People wait outside Lima's central market as Peru extended a nationwide lockdown amid the outbreak of the coronavirus disease (COVID-19), May 8, 2020.


In Latin America, coronavirus slams an economy already in dire straits

Bank of America projects that the region’s economy will shrink by almost 7% this year.

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People wait outside Lima's central market as Peru extended a nationwide lockdown amid the outbreak of the coronavirus, May 8, 2020.


Sebastian Castaneda/Reuters 

As the coronavirus pandemic continues to wreak havoc on the global economy, the situation in Latin America is especially bleak.

Regional health care systems are already fragile, and economic activity is tumbling. Bank of America estimates that Latin America’s economy will plunge by almost 7% this year.

About half of the continent’s workers need immediate assistance because they do informal jobs and live on a daily wage, and unemployment is expected to soar.

Unlike the United States and parts of Europe, Latin American countries have little room to go into debt to inject stimulus money into the economy.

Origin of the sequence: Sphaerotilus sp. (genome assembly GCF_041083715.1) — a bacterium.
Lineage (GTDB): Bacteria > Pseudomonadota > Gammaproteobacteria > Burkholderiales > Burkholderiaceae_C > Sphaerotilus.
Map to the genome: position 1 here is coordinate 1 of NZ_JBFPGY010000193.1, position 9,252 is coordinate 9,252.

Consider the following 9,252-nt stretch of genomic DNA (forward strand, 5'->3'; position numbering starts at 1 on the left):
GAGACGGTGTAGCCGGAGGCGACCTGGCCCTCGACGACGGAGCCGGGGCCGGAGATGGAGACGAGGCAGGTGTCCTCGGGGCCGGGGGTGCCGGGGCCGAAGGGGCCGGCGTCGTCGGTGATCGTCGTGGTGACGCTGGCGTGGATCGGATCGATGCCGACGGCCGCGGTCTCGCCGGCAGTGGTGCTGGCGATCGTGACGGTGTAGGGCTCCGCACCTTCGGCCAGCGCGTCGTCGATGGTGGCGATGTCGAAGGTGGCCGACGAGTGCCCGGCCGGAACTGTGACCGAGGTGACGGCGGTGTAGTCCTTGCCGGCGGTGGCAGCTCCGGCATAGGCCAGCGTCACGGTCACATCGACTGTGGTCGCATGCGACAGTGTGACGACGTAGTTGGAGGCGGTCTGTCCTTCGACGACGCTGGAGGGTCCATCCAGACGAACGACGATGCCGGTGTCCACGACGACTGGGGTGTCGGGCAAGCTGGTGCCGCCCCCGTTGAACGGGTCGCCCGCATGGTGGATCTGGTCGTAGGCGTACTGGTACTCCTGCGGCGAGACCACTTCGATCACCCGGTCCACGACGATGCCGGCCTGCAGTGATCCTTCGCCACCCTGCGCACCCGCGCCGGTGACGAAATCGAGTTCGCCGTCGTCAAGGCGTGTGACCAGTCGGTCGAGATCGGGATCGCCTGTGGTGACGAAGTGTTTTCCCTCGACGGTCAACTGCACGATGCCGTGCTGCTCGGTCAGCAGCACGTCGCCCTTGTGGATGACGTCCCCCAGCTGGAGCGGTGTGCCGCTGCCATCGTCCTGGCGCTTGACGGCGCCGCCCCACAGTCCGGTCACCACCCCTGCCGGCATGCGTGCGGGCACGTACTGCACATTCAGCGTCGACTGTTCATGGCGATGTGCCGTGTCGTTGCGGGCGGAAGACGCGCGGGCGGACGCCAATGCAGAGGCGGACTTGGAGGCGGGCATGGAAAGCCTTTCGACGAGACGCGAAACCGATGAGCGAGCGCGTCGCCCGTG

“The developed countries — they can afford to compete against the virus using lockdowns using longer quarantines and even giving money to people like the US is giving,” said Alex Pecora, a Brazilian economist working on a PhD at the University of Minnesota.

“For poorer countries, this is way more complex because we cannot afford to stay home for long.”

The United Nations Economic Commission for Latin America and the Caribbean says that about a third of the population needs help just to pay for food and basic necessities. The commission proposes that the region’s governments give monthly payments of $146 to those in greatest need.

But that’s unlikely given high levels of debt that Latin American countries already carry — limiting their ability to borrow cash and inject it into their economies, Pecora says. 

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